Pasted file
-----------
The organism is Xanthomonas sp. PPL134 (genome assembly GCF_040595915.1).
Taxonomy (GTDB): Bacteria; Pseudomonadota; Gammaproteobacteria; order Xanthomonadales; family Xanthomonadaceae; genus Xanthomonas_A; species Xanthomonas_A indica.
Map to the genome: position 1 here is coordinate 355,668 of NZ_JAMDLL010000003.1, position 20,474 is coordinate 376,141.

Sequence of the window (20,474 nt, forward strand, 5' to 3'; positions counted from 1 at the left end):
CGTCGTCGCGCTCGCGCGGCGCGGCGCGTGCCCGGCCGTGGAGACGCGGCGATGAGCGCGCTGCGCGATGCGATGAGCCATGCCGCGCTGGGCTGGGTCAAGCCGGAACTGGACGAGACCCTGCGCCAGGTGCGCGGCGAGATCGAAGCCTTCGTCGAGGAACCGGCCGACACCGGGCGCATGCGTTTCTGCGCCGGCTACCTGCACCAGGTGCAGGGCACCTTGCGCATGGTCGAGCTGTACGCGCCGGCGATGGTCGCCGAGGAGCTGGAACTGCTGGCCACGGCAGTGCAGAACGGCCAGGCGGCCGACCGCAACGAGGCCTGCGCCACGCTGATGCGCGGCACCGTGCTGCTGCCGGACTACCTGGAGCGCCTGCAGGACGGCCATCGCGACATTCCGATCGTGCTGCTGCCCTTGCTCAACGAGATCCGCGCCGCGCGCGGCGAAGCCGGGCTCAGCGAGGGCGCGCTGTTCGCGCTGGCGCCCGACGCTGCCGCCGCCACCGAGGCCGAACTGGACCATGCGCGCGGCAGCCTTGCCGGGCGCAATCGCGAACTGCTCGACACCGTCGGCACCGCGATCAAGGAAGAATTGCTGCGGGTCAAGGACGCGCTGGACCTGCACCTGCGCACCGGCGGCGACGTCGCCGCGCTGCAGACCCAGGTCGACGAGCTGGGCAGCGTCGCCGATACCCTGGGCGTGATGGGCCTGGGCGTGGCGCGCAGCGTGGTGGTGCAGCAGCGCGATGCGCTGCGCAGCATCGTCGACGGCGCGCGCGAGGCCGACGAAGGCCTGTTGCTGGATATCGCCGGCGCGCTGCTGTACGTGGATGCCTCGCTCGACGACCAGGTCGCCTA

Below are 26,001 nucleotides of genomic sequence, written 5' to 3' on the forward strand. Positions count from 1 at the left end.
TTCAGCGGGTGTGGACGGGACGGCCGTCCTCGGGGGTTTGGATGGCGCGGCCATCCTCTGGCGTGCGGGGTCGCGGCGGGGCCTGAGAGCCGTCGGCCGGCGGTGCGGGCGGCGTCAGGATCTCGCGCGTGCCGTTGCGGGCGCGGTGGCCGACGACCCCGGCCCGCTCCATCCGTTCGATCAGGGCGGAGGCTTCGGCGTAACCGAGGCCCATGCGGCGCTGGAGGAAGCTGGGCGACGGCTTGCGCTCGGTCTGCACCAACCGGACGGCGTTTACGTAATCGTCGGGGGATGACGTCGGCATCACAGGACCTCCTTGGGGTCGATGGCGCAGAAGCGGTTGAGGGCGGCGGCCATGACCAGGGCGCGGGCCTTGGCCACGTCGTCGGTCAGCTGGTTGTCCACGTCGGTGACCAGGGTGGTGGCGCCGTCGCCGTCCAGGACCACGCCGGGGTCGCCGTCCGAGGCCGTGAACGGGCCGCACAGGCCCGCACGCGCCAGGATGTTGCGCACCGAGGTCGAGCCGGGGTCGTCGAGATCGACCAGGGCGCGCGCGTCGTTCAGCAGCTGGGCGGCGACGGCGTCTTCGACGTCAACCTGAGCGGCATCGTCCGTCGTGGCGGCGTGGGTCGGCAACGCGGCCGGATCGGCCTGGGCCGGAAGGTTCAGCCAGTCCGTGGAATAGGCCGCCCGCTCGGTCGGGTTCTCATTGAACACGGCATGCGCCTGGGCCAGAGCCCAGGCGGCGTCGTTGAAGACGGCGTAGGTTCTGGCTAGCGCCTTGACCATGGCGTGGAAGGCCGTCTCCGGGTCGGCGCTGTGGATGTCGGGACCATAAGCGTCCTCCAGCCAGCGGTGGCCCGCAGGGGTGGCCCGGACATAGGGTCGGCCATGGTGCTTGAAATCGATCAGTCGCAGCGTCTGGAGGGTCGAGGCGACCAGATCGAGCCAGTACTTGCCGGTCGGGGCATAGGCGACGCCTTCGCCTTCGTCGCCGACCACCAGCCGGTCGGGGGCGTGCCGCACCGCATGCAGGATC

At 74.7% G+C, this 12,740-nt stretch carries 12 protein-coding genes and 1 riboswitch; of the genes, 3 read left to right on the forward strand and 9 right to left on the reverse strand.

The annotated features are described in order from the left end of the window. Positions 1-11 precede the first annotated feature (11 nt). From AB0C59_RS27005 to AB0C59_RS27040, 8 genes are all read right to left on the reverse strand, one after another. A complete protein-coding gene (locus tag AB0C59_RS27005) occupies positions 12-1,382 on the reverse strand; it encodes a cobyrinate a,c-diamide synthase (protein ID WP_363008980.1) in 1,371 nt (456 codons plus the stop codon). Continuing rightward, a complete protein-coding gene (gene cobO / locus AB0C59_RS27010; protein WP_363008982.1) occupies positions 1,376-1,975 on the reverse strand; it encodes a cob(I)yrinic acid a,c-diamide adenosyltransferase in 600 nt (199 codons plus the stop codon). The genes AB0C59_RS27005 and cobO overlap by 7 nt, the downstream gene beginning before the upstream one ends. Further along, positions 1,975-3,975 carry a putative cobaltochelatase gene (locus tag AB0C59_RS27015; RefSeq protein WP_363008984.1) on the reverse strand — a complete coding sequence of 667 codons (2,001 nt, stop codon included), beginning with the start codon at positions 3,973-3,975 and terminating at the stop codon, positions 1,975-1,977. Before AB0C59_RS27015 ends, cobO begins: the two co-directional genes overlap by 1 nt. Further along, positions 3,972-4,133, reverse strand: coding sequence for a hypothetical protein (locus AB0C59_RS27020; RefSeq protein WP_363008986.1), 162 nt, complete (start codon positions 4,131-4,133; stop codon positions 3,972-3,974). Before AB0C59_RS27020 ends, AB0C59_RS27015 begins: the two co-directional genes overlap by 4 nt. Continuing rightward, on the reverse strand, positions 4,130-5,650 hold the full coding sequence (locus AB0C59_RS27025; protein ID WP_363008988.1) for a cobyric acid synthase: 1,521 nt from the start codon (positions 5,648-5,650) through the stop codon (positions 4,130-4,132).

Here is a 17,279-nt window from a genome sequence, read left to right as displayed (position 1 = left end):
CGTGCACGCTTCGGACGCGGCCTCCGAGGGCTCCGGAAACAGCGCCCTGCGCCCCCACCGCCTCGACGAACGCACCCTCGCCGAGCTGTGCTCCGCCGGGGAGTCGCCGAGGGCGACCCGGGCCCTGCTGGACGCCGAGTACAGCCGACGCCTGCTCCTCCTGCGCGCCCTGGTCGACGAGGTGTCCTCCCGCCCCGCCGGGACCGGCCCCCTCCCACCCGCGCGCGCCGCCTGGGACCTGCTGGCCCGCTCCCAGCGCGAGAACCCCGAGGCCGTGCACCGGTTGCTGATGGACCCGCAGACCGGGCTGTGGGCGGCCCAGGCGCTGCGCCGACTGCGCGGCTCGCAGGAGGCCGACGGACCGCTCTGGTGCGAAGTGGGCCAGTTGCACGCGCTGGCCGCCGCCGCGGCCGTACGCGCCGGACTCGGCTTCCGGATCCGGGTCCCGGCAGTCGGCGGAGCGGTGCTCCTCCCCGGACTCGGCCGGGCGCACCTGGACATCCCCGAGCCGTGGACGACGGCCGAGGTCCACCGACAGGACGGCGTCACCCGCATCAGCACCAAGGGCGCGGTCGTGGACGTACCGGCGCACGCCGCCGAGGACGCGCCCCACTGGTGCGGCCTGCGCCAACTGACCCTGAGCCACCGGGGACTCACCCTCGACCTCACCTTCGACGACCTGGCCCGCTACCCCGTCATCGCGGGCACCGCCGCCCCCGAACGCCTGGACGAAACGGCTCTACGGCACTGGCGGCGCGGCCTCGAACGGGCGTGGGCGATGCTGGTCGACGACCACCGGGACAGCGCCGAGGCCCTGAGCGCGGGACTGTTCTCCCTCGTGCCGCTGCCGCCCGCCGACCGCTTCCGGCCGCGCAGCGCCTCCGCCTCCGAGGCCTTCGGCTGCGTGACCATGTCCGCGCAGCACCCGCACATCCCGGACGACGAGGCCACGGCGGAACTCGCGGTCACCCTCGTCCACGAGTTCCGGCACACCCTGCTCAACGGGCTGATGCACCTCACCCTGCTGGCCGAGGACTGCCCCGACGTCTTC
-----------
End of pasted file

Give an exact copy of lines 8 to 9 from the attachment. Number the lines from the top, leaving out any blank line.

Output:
At 74.7% G+C, this 12,740-nt stretch carries 12 protein-coding genes and 1 riboswitch; of the genes, 3 read left to right on the forward strand and 9 right to left on the reverse strand.

The annotated features are described in order from the left end of the window. Positions 1-11 precede the first annotated feature (11 nt). From AB0C59_RS27005 to AB0C59_RS27040, 8 genes are all read right to left on the reverse strand, one after another. A complete protein-coding gene (locus tag AB0C59_RS27005) occupies positions 12-1,382 on the reverse strand; it encodes a cobyrinate a,c-diamide synthase (protein ID WP_363008980.1) in 1,371 nt (456 codons plus the stop codon). Continuing rightward, a complete protein-coding gene (gene cobO / locus AB0C59_RS27010; protein WP_363008982.1) occupies positions 1,376-1,975 on the reverse strand; it encodes a cob(I)yrinic acid a,c-diamide adenosyltransferase in 600 nt (199 codons plus the stop codon). The genes AB0C59_RS27005 and cobO overlap by 7 nt, the downstream gene beginning before the upstream one ends. Further along, positions 1,975-3,975 carry a putative cobaltochelatase gene (locus tag AB0C59_RS27015; RefSeq protein WP_363008984.1) on the reverse strand — a complete coding sequence of 667 codons (2,001 nt, stop codon included), beginning with the start codon at positions 3,973-3,975 and terminating at the stop codon, positions 1,975-1,977. Before AB0C59_RS27015 ends, cobO begins: the two co-directional genes overlap by 1 nt. Further along, positions 3,972-4,133, reverse strand: coding sequence for a hypothetical protein (locus AB0C59_RS27020; RefSeq protein WP_363008986.1), 162 nt, complete (start codon positions 4,131-4,133; stop codon positions 3,972-3,974). Before AB0C59_RS27020 ends, AB0C59_RS27015 begins: the two co-directional genes overlap by 4 nt. Continuing rightward, on the reverse strand, positions 4,130-5,650 hold the full coding sequence (locus AB0C59_RS27025; protein ID WP_363008988.1) for a cobyric acid synthase: 1,521 nt from the start codon (positions 5,648-5,650) through the stop codon (positions 4,130-4,132).